Perpetual War for Perpetual Peace
Americans consider themselves a peaceful people. Yet every generation since colonial times has taken part in war. Why? Does something in our democratic creed lead us repeatedly into hostilities? Does the American sense of mission demand that we take up arms to transform the world into our own image? Do baser motives drive national policy? Is there, in short, a distinctive American motive and style of war?
Distinguished diplomatic historian Robert A. Divine considers these questions in a thoughtful retrospective of the wars of the twentieth century. He examines the process of going to war and seeks patterns showing how and why the nation becomes involved in hostilities. He then turns to the way the United States wages war, looking at how it uses force to achieve political ends. Finally, he considers how leaders bring wars to an end, a process that sheds perhaps the most light of all on the national character. Repeatedly, Divine concludes, America seeks to use warfare to create a better and more stable world, only to meet with unexpected outcomes and the seeds of new hostility. Ironically, Divine finds that America's high ideals continually prevent the very peace the nation seeks.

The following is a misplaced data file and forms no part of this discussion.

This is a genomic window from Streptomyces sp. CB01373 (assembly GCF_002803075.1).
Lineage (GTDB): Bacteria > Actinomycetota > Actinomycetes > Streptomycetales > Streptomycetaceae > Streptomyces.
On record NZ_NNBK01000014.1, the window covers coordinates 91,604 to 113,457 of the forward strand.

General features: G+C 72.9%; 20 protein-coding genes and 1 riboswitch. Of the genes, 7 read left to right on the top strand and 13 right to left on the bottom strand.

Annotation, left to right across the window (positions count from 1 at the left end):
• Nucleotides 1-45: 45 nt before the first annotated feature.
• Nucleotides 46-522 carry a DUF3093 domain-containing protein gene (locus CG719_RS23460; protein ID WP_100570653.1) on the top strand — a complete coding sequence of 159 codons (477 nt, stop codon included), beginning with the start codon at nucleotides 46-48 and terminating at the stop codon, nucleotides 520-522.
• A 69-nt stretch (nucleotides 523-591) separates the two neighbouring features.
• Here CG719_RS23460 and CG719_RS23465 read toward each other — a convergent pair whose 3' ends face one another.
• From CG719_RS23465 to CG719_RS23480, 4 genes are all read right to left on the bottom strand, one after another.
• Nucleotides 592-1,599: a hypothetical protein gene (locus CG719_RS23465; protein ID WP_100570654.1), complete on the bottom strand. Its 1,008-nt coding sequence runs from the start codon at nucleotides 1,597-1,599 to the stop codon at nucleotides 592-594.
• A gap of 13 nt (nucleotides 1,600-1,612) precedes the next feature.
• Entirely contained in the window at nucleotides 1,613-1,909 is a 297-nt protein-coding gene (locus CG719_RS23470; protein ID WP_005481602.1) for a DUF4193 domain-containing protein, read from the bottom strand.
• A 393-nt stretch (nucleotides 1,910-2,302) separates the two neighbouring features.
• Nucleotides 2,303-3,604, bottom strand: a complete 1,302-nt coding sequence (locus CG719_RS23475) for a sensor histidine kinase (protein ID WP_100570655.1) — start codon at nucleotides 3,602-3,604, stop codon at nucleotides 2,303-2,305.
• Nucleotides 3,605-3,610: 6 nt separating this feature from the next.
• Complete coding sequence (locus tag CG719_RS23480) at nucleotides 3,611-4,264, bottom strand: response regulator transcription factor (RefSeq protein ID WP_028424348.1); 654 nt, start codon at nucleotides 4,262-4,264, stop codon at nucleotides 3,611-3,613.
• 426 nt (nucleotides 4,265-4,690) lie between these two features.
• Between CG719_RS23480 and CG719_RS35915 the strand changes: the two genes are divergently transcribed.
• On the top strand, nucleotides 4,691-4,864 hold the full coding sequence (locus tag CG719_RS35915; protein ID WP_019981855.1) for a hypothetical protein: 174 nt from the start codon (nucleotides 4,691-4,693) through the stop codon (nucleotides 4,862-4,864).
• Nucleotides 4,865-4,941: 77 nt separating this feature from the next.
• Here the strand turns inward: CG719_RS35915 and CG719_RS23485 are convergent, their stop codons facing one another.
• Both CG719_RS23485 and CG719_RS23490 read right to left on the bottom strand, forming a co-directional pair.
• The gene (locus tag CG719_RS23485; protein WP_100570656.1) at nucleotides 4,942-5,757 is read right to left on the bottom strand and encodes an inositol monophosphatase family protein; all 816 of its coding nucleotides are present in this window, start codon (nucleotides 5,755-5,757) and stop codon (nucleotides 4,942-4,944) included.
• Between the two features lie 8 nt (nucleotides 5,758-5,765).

In the epilogue, Divine applies his points to the final American war of the century, the conflict in Kosovo, which is
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